UK rejects joint probe with Russia into spy poisoning
Moscow – The international chemical weapons watchdog on Wednesday rejected Russia’s call for a joint investigation with Britain of the nerve-agent poisonings of an ex-spy and his daughter in England.
But Russia said the number of countries that abstained from the vote suggested many have doubts about Britain’s allegations that Moscow was behind the attack and now plans to take its denials of involvement to the U.N. Security Council.
Britain said Russia’s proposal for a joint investigation received only six votes at a special session of the executive council of the Organization for the Prohibition of Chemical Weapons. The council has representatives from 41 countries.
Russia requested the session in The Hague, Netherlands, to push its repeated rejection of Britain’s claim that Moscow orchestrated the poisonings of Sergei Skripal and his daughter, Yulia. The British government has invited experts from OPCW to help identify the substance that sickened the Skripals on March 4.
“The purpose of Russia’s ludicrous proposal at The Hague was clear – to undermine the independent, impartial work of the international chemical weapons watchdog,” British Foreign Secretary Boris Johnson said in a statement.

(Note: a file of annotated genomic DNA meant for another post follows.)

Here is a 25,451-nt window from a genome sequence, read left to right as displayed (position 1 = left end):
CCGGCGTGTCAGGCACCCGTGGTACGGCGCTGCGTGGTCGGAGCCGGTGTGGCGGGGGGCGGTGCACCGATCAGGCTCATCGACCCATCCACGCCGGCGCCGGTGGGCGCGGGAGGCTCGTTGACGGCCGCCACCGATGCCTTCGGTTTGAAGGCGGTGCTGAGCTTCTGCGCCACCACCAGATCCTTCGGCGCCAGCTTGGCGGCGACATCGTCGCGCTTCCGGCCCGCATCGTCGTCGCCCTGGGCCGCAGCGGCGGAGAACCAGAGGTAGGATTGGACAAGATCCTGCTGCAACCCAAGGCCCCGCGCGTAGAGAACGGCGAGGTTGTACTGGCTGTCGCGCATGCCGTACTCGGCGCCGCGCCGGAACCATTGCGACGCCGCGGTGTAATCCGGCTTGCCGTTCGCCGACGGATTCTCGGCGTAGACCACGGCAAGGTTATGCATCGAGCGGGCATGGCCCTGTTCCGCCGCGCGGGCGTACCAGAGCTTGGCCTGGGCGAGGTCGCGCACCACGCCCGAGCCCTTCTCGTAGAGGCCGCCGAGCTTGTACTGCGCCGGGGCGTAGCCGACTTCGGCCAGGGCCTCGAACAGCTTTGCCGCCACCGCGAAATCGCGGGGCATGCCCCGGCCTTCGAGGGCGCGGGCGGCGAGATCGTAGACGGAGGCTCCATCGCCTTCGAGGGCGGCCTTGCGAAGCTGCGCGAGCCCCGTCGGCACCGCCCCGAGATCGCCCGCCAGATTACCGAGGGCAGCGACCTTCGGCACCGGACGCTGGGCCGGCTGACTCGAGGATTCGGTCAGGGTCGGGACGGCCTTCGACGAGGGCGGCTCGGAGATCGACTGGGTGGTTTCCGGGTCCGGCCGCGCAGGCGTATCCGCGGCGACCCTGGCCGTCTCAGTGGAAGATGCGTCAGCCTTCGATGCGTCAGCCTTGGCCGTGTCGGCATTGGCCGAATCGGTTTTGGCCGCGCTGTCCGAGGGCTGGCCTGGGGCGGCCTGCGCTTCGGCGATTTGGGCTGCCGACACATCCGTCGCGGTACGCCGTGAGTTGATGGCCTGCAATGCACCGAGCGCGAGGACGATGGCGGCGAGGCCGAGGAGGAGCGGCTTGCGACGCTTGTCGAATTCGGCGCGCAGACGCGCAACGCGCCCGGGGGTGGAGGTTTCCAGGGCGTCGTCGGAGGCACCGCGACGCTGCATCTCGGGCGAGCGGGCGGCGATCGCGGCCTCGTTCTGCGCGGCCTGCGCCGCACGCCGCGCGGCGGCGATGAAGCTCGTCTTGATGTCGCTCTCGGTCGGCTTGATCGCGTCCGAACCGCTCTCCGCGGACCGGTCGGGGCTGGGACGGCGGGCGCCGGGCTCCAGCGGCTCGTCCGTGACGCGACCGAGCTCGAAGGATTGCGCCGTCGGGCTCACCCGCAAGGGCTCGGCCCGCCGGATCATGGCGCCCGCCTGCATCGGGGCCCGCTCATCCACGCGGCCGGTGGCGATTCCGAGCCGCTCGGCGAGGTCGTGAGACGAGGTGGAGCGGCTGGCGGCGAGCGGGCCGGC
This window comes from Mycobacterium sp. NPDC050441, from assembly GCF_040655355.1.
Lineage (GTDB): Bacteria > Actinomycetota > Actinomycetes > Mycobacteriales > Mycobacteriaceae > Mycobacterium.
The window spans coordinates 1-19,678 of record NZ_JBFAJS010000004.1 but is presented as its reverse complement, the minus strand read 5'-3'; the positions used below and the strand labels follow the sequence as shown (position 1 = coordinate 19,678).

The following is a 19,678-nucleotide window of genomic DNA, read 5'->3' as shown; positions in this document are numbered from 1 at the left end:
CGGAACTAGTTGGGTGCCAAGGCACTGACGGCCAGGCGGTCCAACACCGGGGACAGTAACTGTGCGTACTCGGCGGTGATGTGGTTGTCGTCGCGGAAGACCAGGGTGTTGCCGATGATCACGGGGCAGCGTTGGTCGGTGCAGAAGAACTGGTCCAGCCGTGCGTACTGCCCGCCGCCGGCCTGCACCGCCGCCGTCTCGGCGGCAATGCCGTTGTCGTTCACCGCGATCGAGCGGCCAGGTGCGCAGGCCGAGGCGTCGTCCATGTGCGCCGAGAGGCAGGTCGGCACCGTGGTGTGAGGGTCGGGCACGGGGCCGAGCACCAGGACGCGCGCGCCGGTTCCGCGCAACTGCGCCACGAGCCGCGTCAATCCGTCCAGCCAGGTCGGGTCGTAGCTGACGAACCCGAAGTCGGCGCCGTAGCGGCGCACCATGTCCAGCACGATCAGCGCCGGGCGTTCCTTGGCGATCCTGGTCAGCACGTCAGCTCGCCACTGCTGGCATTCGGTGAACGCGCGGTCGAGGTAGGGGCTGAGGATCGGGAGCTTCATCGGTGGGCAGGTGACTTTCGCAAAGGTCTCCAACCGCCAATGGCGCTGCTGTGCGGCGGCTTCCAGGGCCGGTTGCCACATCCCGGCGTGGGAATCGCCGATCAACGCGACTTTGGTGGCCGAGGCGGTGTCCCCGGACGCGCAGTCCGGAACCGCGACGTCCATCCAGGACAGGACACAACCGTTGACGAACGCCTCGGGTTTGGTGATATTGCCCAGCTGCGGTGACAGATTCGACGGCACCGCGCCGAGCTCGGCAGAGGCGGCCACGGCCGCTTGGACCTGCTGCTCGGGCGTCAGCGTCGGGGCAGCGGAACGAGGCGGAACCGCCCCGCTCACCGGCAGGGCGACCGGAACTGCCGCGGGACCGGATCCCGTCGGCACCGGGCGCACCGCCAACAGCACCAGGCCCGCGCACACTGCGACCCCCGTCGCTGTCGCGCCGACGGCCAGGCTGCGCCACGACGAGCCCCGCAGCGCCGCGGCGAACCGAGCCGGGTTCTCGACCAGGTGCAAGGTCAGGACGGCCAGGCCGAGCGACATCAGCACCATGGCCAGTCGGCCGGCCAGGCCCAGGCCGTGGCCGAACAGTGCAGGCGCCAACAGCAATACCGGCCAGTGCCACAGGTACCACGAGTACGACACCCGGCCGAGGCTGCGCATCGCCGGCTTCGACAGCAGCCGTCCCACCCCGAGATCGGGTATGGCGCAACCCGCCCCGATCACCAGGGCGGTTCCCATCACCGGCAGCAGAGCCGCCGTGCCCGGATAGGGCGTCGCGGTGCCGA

Russia’s OPCW envoy Alexander Shulgin said the 17 abstentions from Wednesday’s vote meant “more than half of the members of the executive council refused to support the U.S. and U.K. position.”
The United States and more than two dozen British allies have expelled more than 150 Russian diplomats in a show of solidarity over the attack. Moscow has responded in kind.
Russia’s U.N. ambassador called for an open meeting Thursday of the U.N. Security Council about the case. Ambassador Vassily Nebenzia made the request at the end of his speech Wednesday to a council meeting on chemical weapons in Syria.
Russia requested the Security Council meeting because it shares the principle that the use of chemical weapons “is not acceptable and must be investigated and perpetrators punished,” Nebenzia said.
Kuwait’s U.N. ambassador, Mansour Al-Otaibi, told reporters the meeting is scheduled at 3 p.m. Thursday.
At the special meeting in The Hague, Russia and Britain traded accusations of duplicity and untrustworthiness.
The British envoy said that a joint investigation, as proposed by Russia, would force “a victim to engage the likely perpetrator.”
“To do so would be perverse,” acting U.K. Permanent Representative John Foggo said, adding that Moscow’s demand showed “disdain.”
But Russia complained that Britain’s work with the agency has lacked transparency.
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